I guess the most exciting thing I'll ever do from now on is go grocery shopping, which I hate so much that I follow a strict list, so I can get out as soon as posible. I'd like it if someone would put this letter in the public eyes. Maybe they should move the Hoedown to a contest winning Midwest city that really wants us rednecks - we'll all move there!

Thanks for the ear,
Cat Romas
" was there when the incident happened. We actually spoke with the band that was performing on the main stage at the time, The Road Hammers.

"Two years ago, Clayton had a great idea," said Jason McCoy of the Canadian country band The Road Hammers.

"He pulled the barriers down and everybody came up front and rushed to the stage. Security guys loved it. The only difference I found this year is that the crowds were even bigger. There was even more people kinda rushed to the stage and security was more worried than last time. I noticed that. Security wasn't sure of what they were gettin' a hold of or what they're gettin' in for."

Members of the Web Team were escorted out unfairly has been covering the Downtown Hoedown since 2001. In 2003, we were granted an all-access pass to cover the festival and were very grateful. From 2004 until 2006, we received a limited access pass. It meant we could go to some areas that the fans couldn't but also meant we couldn't go backstage.

We are a member of the Detroit media just like the Detroit Free Press, Detroit News, Channels 2, 4 and 7. We are one of the official media sites for Detroit on Google News. We have never came to the Hoedown to do any harm or cause any disturbances.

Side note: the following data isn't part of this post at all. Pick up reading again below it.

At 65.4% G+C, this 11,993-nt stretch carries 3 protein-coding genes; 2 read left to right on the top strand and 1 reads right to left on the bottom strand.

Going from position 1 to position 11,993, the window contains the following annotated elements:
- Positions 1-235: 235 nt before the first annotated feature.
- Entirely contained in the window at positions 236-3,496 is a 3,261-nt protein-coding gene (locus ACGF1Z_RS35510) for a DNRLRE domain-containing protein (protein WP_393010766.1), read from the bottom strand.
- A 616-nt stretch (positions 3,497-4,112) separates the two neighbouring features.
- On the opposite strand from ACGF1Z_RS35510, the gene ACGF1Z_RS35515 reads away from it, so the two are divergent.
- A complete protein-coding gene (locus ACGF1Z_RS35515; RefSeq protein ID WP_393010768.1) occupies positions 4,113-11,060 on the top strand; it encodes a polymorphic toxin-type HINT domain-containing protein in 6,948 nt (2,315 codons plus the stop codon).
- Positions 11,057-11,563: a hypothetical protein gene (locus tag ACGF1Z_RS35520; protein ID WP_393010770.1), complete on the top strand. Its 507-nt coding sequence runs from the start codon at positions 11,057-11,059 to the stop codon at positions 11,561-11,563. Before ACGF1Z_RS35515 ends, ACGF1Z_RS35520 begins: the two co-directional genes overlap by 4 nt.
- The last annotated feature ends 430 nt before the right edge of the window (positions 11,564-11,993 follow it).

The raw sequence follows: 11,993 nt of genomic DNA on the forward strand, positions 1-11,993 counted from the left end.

For whatever reason, we haven't received media credentials for the last two years. However, we still have a commitment to our visitors to cover the Downtown Hoedown music festival. Keep in mind that the Downtown Hoedown is a FREE outdoor music festival open to the public. The organizer of the Hoedown, WYCD Radio, is treating the festival such as a closed, private, invite-only event.

We received word that WYCD sent a letter to record labels, tour managers and agents that our site is fake. This letter also indicated that these individuals should not do business with us. It is one thing to deny us a media credential but it is not OK to say false rumors about our site. We understand completely that they are the official radio sponsor of the festival. They have their sponsors and we have sponsors for our coverage as well. There is no reason why shouldn't be able to cover the Hoedown, with a media pass or not.

Under the First Amendment of the Constitution, the Freedom of the Press states:

"Congress shall make no law respecting an establishment of religion, or prohibiting the free exercise thereof; or abridging the freedom of speech, or of the press; or the right of the people peaceably to assemble, and to petition the Government for a redress of grievances."

Three members of the Web Team attended the 2008 Downtown Hoedown on Friday. Their goal was to take pictures and conduct interviews at the festival. Security personnel rounded them up and escorted them out of the festival. Not only that, one of them was followed to their car.

In addition, I was about to get a photograph with one of the stars next to the GAC Tour Bus. Rissi Palmer and I were already standing next to each other. I handed my camera over to a man who was working for GAC to take the picture. One of the security ladies dressed in a red coat put her hand in front of my camera and said "you're not allowed to be here." As a member of the media or just a regular person, what's wrong with getting a picture with a musician? I never did get the picture, by the way.



So, I guess you want to see The Road Hammers. Here you go. It's not their fault.





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Unauthorized duplication or use of Text, Site Template, Graphics and or Site Design is Prohibited by Federal and International laws. See our Notice/Disclaimer.